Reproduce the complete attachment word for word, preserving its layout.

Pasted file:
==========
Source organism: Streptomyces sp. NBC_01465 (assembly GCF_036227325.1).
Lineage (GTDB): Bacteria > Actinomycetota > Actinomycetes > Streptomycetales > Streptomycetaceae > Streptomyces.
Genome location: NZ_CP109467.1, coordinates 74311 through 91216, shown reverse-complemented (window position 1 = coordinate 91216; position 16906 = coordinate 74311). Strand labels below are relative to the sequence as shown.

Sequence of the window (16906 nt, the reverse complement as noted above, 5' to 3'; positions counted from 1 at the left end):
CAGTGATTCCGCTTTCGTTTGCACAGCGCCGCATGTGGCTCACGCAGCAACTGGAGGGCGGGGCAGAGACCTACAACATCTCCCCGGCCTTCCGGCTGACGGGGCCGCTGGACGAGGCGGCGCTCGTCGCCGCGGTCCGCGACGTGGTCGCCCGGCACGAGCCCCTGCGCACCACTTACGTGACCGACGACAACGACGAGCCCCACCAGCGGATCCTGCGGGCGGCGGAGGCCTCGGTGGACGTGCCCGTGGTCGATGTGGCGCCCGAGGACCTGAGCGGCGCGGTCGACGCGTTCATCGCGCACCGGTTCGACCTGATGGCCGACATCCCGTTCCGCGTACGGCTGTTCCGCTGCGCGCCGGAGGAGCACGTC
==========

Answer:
Source organism: Streptomyces sp. NBC_01465 (assembly GCF_036227325.1).
Lineage (GTDB): Bacteria > Actinomycetota > Actinomycetes > Streptomycetales > Streptomycetaceae > Streptomyces.
Genome location: NZ_CP109467.1, coordinates 74311 through 91216, shown reverse-complemented (window position 1 = coordinate 91216; position 16906 = coordinate 74311). Strand labels below are relative to the sequence as shown.

Sequence of the window (16906 nt, the reverse complement as noted above, 5' to 3'; positions counted from 1 at the left end):
CAGTGATTCCGCTTTCGTTTGCACAGCGCCGCATGTGGCTCACGCAGCAACTGGAGGGCGGGGCAGAGACCTACAACATCTCCCCGGCCTTCCGGCTGACGGGGCCGCTGGACGAGGCGGCGCTCGTCGCCGCGGTCCGCGACGTGGTCGCCCGGCACGAGCCCCTGCGCACCACTTACGTGACCGACGACAACGACGAGCCCCACCAGCGGATCCTGCGGGCGGCGGAGGCCTCGGTGGACGTGCCCGTGGTCGATGTGGCGCCCGAGGACCTGAGCGGCGCGGTCGACGCGTTCATCGCGCACCGGTTCGACCTGATGGCCGACATCCCGTTCCGCGTACGGCTGTTCCGCTGCGCGCCGGAGGAGCACGTC